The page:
Solar Eclipses are some of the most impressive astronomical events of all! They usually occur two to four times a year but are only visible from specific areas of the world. The most incredible ones, total solar eclipses, are more rare and only occur every few years.
Here, we wanted to make a clear table that is easy to navigate showing all upcoming solar eclipses for the next 80 years or so, so we gathered the most important information we could find about these and entered them into a table.
Note: The data below was gathered from both the NASA solar eclipse pages and Wikipedia.
Below you will find a table showing information about the upcoming solar eclipses. It is pretty straight-forward but here is what you will see:
Date - The date the eclipse will occur. Clicking on the date will open up a Wikipedia page with more information about that particular eclipse.
Peak Time - The time of "Greatest Eclipse" letting you when exactly the sun will be the most covered during the transit of the moon.
Type - The type of the eclipse. There are three main types of solar eclipses, but four different ones in total:
1) Total Solar Eclipse
A total eclipse is what you typically picture when you think of a solar eclipse. When a total eclipse occurs, the moon covers up the sun entirely as it passes in front of it. The path the moon follows during a total eclipse is known as the "path of totality".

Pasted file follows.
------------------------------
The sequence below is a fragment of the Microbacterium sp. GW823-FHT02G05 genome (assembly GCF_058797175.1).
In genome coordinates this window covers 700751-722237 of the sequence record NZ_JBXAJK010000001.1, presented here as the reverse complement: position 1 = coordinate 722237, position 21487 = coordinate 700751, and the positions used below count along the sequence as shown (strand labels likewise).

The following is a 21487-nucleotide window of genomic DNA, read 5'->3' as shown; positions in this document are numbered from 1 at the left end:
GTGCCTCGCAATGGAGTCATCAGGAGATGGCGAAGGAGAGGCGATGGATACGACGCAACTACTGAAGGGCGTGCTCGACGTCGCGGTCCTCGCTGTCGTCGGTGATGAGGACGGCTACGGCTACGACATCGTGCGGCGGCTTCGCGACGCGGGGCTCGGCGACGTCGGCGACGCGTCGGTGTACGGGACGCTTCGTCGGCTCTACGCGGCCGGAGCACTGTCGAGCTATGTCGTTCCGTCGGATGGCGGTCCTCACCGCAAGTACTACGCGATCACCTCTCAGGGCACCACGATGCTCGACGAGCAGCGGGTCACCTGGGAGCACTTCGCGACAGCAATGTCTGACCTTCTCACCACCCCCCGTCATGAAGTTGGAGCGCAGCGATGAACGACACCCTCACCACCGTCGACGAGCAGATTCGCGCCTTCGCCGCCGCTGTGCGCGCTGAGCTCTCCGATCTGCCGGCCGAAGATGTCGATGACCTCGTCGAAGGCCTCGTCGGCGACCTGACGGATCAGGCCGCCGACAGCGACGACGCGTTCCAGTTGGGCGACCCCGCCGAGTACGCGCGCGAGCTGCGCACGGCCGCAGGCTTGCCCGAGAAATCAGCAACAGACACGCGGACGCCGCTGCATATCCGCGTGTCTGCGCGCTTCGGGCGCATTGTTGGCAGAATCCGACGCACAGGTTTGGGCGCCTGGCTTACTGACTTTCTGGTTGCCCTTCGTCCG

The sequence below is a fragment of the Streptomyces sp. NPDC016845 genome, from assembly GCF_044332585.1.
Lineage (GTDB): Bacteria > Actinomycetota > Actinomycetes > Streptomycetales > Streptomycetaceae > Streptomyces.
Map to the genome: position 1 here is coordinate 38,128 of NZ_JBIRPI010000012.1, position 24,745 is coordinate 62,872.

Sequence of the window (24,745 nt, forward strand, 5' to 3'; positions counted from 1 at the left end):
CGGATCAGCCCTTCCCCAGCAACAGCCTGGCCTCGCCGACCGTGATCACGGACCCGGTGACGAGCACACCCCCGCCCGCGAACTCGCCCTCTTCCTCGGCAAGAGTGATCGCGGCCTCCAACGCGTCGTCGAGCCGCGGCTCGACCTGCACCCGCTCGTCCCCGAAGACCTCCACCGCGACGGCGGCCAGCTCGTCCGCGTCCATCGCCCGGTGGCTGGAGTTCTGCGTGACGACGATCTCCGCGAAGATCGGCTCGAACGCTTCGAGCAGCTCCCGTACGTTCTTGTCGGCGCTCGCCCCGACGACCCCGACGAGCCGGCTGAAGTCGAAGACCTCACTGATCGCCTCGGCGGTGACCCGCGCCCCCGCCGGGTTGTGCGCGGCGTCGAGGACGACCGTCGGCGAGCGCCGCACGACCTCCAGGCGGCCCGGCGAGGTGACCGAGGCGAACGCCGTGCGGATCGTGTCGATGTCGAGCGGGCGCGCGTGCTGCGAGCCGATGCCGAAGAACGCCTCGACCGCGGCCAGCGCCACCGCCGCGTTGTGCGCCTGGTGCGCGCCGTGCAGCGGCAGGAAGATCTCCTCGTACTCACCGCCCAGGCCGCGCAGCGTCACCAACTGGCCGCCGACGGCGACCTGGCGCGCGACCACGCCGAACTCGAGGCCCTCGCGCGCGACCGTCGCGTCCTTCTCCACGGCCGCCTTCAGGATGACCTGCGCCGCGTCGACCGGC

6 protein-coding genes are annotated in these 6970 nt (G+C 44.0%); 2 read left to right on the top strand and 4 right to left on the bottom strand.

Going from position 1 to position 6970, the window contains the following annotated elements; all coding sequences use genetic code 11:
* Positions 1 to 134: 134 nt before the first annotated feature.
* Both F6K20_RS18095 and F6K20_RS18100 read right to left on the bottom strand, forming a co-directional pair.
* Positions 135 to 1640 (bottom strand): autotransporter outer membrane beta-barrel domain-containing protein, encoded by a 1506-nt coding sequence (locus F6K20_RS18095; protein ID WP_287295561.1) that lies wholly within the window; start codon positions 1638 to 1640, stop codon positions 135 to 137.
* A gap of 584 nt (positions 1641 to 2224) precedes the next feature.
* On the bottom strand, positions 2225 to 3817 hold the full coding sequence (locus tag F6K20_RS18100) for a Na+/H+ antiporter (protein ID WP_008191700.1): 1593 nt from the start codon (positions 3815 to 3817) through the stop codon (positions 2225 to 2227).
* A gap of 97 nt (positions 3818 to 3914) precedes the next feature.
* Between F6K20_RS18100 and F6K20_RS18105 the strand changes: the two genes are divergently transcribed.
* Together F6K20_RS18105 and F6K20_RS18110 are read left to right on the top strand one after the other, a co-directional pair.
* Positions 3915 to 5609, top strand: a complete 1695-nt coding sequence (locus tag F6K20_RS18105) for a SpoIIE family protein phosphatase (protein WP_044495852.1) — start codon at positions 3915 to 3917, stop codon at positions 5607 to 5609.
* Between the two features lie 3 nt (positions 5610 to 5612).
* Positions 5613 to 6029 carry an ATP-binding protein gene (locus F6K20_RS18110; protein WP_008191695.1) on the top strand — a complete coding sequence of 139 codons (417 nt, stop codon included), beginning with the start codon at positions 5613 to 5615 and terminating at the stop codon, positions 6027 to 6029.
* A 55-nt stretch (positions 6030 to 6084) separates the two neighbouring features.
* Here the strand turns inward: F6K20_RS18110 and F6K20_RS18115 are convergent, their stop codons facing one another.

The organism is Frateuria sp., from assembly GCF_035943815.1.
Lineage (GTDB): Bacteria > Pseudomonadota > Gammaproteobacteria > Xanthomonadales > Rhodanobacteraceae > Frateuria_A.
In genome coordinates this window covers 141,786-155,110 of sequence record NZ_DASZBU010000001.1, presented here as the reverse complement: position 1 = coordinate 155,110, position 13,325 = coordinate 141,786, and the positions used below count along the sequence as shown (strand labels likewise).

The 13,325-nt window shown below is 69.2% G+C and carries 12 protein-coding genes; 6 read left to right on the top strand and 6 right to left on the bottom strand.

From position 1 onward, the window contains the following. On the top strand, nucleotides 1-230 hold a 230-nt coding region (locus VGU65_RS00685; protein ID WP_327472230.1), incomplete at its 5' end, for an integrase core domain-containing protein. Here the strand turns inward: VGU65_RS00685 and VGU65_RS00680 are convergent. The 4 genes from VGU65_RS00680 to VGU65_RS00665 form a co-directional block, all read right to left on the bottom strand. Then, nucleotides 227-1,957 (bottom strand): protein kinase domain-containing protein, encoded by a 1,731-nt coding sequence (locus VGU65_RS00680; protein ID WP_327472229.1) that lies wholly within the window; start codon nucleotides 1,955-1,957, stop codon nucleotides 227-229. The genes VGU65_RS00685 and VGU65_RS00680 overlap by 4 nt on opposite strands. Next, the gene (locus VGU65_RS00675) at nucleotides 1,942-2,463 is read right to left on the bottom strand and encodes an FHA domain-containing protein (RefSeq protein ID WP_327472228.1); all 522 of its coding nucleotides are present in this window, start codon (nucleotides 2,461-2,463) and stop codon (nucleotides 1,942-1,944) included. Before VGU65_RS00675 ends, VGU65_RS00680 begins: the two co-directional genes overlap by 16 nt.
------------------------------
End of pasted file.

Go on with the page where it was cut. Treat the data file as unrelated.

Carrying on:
2) Annular Solar Eclipse
An annular solar eclipse is very similar to a total eclipse, but can be even more impressive! Here, the moon still follows the path of totality, but does not completely cover the Sun. Instead, the light of the sun is still slightly visible all around, giving us viewers an incredible "Ring of fire". This occurs because the moon appears a bit smaller that the sun due to its current distance from Earth.
3) Partial Solar Eclipse
A partial solar eclipse happens when there is no path to totality. Instead, the moon passes in front of the sun but covers mostly one side of it. A partial solar eclipse can cover almost the entire sun, or just a tiny bit of it, it all depends on what path the moon is following from where you are observing,. For a happy few somewhere on Earth, they will be just at the right spot to observe a total (or annular) solar eclipse.
4) Hybrid Solar Eclipse
The rarest type of solar eclipse is a hybrid solar eclipse. Here, the eclipse switches from "total" to "annular" depending on your observing location. For example, you might be witnessing a total solar eclipse from Argentina, but your friend living in Norway may see an annular eclipse instead. (This is a terrible example as it is very unlikely that you could witness the same total eclipse from these two locations on the same day, but you get the point).
Duration - The total duration of the eclipse from beginning to start. Shown here in minutes and seconds.
Coordinates - The location in coordinates to the best viewing place to see the eclipse. Clicking on the coordinates will open a GeoHack page containing lots of information about the location.
All upcoming Solar Eclipses until the year 2100
And there you have it! All the upcoming solar eclipses between now and... the year 2100!
Do you plan on traveling to a location soon just to photograph the next eclipse? If so, we'd love to see your photos! Make sure to attach them in the comments below and let us know where they were taken from!